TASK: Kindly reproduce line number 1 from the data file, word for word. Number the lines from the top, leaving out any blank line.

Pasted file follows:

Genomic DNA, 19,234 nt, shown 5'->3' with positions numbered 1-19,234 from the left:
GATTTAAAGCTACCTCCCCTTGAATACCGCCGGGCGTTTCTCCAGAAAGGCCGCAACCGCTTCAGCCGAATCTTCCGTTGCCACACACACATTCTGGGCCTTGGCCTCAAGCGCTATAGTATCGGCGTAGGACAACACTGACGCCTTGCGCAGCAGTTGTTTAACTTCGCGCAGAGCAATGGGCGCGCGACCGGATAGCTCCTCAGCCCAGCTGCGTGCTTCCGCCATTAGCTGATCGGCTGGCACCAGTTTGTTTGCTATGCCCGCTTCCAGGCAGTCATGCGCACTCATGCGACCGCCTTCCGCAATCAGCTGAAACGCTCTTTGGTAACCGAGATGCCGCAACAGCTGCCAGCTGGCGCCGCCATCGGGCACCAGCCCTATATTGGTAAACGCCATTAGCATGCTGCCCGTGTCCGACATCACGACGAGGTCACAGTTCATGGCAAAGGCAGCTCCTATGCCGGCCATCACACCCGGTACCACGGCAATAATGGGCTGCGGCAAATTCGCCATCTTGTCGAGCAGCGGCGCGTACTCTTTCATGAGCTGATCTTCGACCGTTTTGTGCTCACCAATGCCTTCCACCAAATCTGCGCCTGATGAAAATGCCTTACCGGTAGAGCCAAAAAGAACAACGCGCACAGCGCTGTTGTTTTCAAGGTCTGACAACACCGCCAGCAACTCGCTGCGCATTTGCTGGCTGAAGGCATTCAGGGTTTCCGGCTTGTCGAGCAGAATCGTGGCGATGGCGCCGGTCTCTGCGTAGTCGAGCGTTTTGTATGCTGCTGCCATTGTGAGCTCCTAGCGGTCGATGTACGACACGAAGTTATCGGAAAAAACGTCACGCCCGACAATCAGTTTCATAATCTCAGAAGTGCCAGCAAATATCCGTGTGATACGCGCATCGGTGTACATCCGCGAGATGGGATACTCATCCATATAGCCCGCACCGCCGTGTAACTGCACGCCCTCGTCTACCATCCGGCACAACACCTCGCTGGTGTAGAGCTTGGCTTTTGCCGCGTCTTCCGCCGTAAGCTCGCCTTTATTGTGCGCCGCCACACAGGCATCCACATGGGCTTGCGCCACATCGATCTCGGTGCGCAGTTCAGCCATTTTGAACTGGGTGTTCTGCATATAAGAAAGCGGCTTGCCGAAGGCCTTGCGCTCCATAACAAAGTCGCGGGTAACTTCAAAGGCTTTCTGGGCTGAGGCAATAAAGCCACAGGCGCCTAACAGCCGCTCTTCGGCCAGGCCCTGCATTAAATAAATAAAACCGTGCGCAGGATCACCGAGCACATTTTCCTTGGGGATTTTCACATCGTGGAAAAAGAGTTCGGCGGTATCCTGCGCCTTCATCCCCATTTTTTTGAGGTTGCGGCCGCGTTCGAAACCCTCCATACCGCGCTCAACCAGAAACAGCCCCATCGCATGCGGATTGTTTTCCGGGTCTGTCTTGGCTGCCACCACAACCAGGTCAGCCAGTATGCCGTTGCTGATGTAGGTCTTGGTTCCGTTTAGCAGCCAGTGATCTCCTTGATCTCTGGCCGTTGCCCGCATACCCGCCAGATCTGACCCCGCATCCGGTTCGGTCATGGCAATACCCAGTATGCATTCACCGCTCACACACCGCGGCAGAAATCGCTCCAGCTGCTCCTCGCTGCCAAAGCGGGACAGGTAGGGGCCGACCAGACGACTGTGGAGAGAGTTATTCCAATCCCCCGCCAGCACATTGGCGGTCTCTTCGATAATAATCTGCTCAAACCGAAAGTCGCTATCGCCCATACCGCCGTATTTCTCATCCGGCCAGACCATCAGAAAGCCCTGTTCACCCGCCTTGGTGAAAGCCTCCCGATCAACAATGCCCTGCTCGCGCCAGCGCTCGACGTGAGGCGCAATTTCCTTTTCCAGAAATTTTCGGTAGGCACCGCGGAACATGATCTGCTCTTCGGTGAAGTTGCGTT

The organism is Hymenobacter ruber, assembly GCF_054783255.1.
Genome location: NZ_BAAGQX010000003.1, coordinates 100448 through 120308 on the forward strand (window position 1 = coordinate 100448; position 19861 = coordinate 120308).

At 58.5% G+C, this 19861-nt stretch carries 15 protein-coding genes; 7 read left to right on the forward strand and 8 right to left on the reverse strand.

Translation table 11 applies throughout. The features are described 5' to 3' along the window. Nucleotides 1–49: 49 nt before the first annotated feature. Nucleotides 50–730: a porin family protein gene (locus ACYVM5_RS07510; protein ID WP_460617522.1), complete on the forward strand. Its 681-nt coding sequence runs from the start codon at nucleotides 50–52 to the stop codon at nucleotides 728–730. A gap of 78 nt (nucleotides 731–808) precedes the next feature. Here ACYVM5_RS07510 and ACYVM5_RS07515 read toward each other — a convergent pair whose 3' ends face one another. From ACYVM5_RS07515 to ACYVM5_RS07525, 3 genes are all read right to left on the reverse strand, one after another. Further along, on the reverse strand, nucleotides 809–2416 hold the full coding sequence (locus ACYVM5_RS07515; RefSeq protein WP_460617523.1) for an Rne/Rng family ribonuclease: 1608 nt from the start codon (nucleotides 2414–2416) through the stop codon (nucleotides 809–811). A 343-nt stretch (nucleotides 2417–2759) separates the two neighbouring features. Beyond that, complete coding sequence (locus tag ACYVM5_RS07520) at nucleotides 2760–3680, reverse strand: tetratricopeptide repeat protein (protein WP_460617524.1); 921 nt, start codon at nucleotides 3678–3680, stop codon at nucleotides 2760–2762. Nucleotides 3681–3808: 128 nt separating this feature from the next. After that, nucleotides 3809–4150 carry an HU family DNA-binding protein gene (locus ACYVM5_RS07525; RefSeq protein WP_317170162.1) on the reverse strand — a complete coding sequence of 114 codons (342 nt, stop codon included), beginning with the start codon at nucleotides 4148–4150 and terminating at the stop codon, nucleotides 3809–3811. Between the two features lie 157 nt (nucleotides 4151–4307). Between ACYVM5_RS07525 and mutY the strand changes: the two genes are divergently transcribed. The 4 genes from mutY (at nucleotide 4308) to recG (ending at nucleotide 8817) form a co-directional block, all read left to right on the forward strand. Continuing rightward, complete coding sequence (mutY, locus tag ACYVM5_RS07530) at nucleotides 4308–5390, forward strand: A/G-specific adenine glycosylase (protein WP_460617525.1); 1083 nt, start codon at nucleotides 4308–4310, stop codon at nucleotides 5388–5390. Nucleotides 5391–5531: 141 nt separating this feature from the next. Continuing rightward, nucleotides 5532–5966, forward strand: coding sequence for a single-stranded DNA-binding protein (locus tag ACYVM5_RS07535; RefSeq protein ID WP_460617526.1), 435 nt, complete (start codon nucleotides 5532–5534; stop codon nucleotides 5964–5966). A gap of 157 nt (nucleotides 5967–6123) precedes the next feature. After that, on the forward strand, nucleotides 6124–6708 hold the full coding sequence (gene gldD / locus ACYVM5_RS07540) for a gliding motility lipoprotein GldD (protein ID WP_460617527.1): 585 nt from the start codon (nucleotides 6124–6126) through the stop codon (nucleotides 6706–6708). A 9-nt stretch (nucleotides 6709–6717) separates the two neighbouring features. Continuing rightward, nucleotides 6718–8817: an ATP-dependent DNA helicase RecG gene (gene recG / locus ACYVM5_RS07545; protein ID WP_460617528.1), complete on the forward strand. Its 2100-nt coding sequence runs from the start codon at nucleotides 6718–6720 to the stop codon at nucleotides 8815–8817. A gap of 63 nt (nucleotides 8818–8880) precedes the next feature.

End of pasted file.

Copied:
Genomic DNA, 19,234 nt, shown 5'->3' with positions numbered 1-19,234 from the left: